Poetry Case Study Case Study

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Emily Dickinson

The poems of Emily Dickinson have been interpreted in many ways and often it is hard to separate the narrator of her works with the woman who wrote them. Dickinson lived such a small and sad little life that it is easy to see these feelings of loneliness and despair in the words she writes. She never married and spent her days isolated from her primarily Christian community for her family's beliefs in a less rigid and more spiritual idea of what God is and how they could communicate with Him. People have speculated about Dickinson's mental state. She became known for wearing only white and for living a reclusive existence until she finally died. Her poems came not from a desire to sell, but from her individual need to express herself. Emily Dickinson never intended to publish her poems. Rather the poems we have were found among her possessions, her inner thoughts were written in imagery which we now read and analyze as some of the most beautiful poetry in the history of the English language. Many of her poems are about God, are about life, or are about death. Death and the tragic emotions associated with it echo throughout her poetry. These emotions are particularly evident in Dickinson's "Because I could not stop for Death," "A Death-Blow is a life-blow to some," and "As by the dead we love to sit."

In "Because I could not stop for Death," Dickinson writes a poem in which an unnamed narrator rides in a carriage with the literal representation of Death. During their ride, they pass all the visions from when the person was alive and the individual is forced to reconcile reality with memory.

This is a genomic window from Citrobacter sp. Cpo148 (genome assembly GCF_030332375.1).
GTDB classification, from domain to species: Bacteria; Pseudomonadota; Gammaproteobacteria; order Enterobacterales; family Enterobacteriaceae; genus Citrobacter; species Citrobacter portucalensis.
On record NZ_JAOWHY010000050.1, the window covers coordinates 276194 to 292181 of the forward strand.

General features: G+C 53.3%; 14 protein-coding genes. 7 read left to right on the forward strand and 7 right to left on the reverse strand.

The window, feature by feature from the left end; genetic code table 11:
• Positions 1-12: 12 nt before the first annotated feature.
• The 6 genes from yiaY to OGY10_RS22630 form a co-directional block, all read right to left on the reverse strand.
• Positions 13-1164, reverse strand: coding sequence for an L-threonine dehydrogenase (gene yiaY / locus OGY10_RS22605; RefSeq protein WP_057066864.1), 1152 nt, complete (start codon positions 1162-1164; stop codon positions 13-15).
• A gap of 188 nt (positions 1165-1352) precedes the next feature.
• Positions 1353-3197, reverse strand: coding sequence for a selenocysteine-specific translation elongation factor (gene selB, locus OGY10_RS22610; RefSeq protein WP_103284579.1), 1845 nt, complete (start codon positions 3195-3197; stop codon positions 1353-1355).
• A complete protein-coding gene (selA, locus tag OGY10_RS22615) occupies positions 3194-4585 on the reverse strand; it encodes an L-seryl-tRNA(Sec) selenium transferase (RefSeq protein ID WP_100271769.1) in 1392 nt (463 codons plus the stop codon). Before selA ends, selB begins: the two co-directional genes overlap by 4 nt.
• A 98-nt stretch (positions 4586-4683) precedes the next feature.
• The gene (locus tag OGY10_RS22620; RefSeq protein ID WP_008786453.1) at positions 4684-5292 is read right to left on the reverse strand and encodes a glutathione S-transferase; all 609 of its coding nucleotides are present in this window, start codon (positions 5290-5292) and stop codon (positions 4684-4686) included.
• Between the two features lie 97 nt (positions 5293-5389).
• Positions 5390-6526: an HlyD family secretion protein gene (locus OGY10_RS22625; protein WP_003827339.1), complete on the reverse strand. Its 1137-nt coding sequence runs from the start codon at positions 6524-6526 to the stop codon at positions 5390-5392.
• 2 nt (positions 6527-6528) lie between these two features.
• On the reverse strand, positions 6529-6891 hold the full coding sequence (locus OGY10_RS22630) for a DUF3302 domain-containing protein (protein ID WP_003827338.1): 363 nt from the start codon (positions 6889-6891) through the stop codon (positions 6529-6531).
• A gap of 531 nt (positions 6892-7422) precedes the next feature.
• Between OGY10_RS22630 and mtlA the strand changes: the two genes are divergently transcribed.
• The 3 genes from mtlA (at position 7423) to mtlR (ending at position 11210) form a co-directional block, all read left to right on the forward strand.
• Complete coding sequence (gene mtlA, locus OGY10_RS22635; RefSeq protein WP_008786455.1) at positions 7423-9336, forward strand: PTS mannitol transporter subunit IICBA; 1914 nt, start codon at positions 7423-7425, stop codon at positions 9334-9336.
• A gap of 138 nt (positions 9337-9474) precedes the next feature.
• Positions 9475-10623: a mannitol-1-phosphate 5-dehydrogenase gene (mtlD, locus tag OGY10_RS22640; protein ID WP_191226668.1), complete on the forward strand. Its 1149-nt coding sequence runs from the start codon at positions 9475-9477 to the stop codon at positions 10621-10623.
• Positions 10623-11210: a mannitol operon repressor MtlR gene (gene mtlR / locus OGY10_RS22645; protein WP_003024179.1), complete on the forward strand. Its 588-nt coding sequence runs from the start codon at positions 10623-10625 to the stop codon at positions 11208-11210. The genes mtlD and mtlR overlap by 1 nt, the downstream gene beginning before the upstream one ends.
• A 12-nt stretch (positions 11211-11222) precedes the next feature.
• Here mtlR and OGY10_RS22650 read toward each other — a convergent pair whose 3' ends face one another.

In the words used in Dickinson's poem, there is a feeling that the dead are in some ways far luckier than the living. She wrote that "The carriage held but just ourselves / And Immortality" (3-4). Human lives are short things and they go by very quickly; faster than even we realize. Death, on the other hand is represented as existing at a leisurely peace. His presence is as peaceful as a Sunday drive. Death "drove, he knew no haste" (5). People are afraid of Death, and Dickinson illustrates why this is a false fear. The tragedy of the death is nothing compared to the peace of being dead. Looking back upon childhood, then marriage, and then her demise, the narrator notes that "Since then't is centuries; but each feels shorter than the day" that she rode with Death (17-18). Life is short and death is forever. Dickinson's perspective was a unique one for the time of her writing and her success shows that it is not always a bad thing to go against the grain or to explore perspectives that are unusual. A person's aesthetic must be true to their own perspective if the writer hopes to create something with lasting emotional impact.

This feeling of gladness and serenity in death is mirrored in another of Emily Dickinson's poems: "A Death-blow is a life-blow to some." The very first line shows the thesis of this work, and indeed many of Dickinson poems. Some people flourish when death comes for them. There are those who live such small existences, or who live lives of such abject misery, that death truly is a blessing for them. Emily Dickinson writes that "till they died, did not alive….....

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